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Why the Cavs Need to Start Tailoring LeBron’s Minutes as Soon as Possible
- Updated: February 8, 2017
His overall field-goal percentage and three-point shooting accuracy are also the highest they have ever been over that stretch.
But so are his minutes per game.
And while it’s tough to contemplate this in the euphoria of his transcendent performance Monday night at Washington, the Cavs need to find a way to cut back on the minutes of their do-everything superstar without relinquishing their grip on the top spot in the Eastern Conference.
As of this writing, only Kyle Lowry of the Toronto Raptors is averaging more minutes per game at 37.7, while James sits at 37.6. In fairness, James ranks only 11th in total minutes played, a reflection on the Cavs’ decision to hold him out of three of their first 50 games — even if the last time that happened was Dec. 26 at Detroit.
James turned 32 on Dec. 30. Of the 10 players to log more minutes than him, only Lowry and Trevor Ariza of the Houston Rockets are 30 or older. In addition, the four-time MVP already has a dozen games of at least 40 minutes played, including the 140-135 victory over the Wizards which he sent into overtime with a dramatic three-point bank shot with less than a second remaining. By comparison, he had only eight such games last season.
In late January, James eclipsed the 40,000 mark in regular-season minutes played, making him only the 33rd player in NBA history to do so. The other active players on that list — Dirk Nowitzki, Paul Pierce, Vince Carter, Joe Johnson, Jason Terry and Andre Miller — can’t hold a candle to him in what they are still required to bring night after night.
But January was a month in which the Cavs went 7-8 and played only four teams with winning records (Utah, Golden State, San Antonio, Oklahoma City). While he registered back-to-back triple-doubles against New Orleans and Sacramento, James needed to play at least 43 minutes in both games. And his efforts weren’t enough to keep the Cavs from losing to a Pelicans team forced to go without Anthony Davis or from falling at home in overtime to a Kings team once again hovering near the bottom of the Western Conference.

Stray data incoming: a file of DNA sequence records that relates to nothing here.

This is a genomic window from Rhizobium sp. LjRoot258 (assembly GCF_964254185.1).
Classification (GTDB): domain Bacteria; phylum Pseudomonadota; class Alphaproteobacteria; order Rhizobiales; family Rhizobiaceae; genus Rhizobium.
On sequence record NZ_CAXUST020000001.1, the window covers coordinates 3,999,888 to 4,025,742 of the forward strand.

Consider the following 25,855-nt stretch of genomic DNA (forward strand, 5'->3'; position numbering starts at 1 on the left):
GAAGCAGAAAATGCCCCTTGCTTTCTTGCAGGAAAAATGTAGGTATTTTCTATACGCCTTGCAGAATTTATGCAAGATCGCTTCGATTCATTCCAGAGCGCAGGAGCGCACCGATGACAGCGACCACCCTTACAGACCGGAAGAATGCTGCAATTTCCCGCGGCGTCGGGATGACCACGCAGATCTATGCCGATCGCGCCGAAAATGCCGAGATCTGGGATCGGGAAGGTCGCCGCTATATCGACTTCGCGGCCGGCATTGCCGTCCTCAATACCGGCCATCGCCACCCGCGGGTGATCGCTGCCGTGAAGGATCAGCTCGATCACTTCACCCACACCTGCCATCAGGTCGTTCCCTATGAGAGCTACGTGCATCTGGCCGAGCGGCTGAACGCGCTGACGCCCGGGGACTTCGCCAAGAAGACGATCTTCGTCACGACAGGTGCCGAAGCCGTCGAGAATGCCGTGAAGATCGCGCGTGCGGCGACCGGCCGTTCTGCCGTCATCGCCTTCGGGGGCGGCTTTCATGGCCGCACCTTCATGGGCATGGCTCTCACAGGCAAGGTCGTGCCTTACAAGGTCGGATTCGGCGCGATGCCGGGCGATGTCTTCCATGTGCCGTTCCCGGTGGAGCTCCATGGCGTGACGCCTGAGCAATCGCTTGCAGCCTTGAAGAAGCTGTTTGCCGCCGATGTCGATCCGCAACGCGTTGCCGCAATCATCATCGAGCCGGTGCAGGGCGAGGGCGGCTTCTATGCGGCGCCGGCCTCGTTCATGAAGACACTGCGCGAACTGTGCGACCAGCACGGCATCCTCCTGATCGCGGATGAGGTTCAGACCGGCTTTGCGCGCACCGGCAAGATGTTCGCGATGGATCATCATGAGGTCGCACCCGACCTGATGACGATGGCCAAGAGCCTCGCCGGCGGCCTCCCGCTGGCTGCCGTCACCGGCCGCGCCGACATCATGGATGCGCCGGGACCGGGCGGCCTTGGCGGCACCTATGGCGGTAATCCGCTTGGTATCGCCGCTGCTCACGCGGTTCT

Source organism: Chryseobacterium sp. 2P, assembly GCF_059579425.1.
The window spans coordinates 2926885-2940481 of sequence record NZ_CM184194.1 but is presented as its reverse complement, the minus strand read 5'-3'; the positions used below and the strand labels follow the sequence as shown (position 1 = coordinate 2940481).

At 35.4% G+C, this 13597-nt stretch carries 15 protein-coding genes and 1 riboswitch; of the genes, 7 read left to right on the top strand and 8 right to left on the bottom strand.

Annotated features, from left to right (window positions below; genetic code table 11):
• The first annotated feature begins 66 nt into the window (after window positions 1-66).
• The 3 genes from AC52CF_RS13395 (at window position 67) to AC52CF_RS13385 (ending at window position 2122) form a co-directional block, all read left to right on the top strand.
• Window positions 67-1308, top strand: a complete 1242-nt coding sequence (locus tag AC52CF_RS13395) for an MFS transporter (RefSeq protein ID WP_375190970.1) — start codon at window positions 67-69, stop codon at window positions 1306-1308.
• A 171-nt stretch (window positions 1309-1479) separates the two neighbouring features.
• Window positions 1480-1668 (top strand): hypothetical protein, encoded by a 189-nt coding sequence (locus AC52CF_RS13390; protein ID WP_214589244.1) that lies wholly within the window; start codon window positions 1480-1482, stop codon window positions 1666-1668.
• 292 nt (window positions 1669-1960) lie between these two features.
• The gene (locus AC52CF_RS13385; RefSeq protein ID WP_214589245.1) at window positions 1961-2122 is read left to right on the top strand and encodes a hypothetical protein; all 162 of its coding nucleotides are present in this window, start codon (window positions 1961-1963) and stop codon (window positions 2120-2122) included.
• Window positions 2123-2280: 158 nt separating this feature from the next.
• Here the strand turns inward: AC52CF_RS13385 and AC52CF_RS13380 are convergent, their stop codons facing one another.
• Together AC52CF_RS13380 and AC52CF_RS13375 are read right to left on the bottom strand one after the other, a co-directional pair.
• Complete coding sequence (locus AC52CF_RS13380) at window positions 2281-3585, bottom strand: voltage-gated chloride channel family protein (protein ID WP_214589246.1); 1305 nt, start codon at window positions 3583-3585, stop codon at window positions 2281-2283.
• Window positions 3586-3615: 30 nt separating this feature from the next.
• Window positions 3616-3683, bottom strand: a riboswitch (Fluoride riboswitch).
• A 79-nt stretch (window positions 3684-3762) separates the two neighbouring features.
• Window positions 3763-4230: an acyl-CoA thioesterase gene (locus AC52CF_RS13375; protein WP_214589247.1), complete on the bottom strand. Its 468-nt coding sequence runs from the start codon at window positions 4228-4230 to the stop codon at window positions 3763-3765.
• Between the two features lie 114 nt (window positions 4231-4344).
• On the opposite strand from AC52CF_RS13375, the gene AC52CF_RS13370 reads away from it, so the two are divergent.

In the wake of that, the equivalent of an all-points bulletin went out in the hopes of finding a point guard who can run the offense proficiently while coach Tyronn Lue gives James a needed breather. A year ago, Matthew Dellavedova and Mo Williams combined to average 6.8 assists in a total of 117 games while making only 28 starts. With both of them gone, Kyrie Irving is the only member of the Cavs (other than James) averaging more than two assists a game this season. Rookie Kay Felder has played in 17 of the team’s last 19 games but has a total of only 21 assists over that stretch and hasn’t played more than 17 minutes in any game since Jan. 2.
“For the most part, all championship-contending teams have got guys that are ready to step in,” James said during a stretch when the Cavs had dropped five of seven games. “Knock on wood, what if Ky goes down? For two weeks. Let’s say two. What if I went down for three weeks?”
James set a career high in assists against the Wizards with 17. But when he fouled out with less than a minute into overtime, it didn’t seem to bode well for a team with only a 4-18 record in games since 2014 where he has not played at all.
Instead, Irving took control, scoring 11 of the Cavs’ 20 points in the extra five-minute session as they snapped the 17-game home winning streak of a likely upcoming playoff opponent.
“Man, we got championship DNA,” James said afterward. “Guys have been in position where they know how to close out games, especially Kyrie.”
General manager David Griffin still has two weeks to go until the trading deadline to tinker with a roster capable of putting the Cavs in the best possible position to repeat as NBA champions. In light of Irving’s clutch performance, perhaps the answer on how to best monitor James’ minutes could already be right under their noses.
A few victories strung together, especially some of the one-sided variety, couldn’t hurt either.